Skip to main content

FAST CLASS: Legal Survival Guide

Lesson 12 of 17

Copyright Registration

Craig Heidemann

FAST CLASS: Legal Survival Guide

Craig Heidemann

Starting under

$13/month

Get access to this class +2000 more taught by the world's top experts

  • 24/7 access via desktop, mobile, or TV
  • New classes added every month
  • Download lessons for offline viewing
  • Exclusive content for subscribers

Lesson Info

12. Copyright Registration

Lessons

  Class Trailer
Now Playing
1 Small Business Failures Duration:11:34
2 The Business Plan Duration:11:28
3 Four Types Of Business Duration:10:34
4 Creating An LLC Duration:08:16
6 Obtaining A Federal EIN Duration:13:15
7 Sales Tax Duration:08:51
8 Employees And Contractors Duration:11:34
10 Releases And Permits Duration:05:31
11 Relevance Of Copyright Duration:08:35
12 Copyright Registration Duration:11:55
13 Copyright And Infringement Duration:09:19
14 Licensing And Transferring Duration:11:26
15 Accounting And Goal Setting Duration:11:36
16 Financing Your Business Duration:10:37
17 Bookkeeper Vs Accountant Duration:06:18

Lesson Info

Copyright Registration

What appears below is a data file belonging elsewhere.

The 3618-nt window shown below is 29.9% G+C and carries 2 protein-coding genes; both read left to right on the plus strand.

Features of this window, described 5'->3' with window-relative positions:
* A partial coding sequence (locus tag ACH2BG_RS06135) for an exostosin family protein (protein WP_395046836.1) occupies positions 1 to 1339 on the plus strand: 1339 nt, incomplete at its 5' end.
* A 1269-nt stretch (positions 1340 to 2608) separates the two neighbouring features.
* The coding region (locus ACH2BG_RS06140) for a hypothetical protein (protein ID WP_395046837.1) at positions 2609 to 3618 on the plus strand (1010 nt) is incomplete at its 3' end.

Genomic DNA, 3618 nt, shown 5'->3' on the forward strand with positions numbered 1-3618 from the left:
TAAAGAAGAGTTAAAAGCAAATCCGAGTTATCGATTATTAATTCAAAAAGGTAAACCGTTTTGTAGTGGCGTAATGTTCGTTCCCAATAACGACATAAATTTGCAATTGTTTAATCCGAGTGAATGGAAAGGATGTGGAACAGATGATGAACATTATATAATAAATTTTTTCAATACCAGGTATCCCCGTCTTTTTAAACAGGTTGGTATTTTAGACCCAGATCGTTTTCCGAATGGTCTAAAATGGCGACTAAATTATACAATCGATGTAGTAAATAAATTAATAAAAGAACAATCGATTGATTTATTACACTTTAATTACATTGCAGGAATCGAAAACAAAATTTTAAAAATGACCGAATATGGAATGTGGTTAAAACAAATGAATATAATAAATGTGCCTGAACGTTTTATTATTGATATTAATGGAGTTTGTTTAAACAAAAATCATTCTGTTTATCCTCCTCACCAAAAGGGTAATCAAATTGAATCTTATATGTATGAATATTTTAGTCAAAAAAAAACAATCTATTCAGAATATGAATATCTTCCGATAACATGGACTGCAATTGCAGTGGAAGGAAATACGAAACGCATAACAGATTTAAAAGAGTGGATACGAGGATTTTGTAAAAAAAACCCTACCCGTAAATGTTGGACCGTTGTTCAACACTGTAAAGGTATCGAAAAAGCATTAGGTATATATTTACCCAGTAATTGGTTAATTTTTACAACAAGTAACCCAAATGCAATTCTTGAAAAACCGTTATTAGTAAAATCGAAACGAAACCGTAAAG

work for hire, photographers. Graphic artists run don't walk from evil unless you are really having trouble making bank on a given month. You need to really think about work for hire. Because if copyright is relevant to you, if copyright is important to you, if you do work for hire, you don't own it. Now, if that's okay with you, more power to you. But if you intend to control the right of your work to be reproduced displayed, exhibited derivative works from your work and you do a work for hire agreement. You're out of luck. Now, I rely on work for hire agreements with my assistance. So I'm not gonna hire anybody that won't sign it. But, you know, I where I'm at in my career, I'm gonna license my work. I'm not gonna I'm not gonna do work for hire agreements. I mean, I'll negotiate a license, but I won't negotiate, negotiate away my copyright makes sense to everybody. All right, Let's talk about some exceptions on when we can use things Fair use. Uh that should be over there. Fair use. ...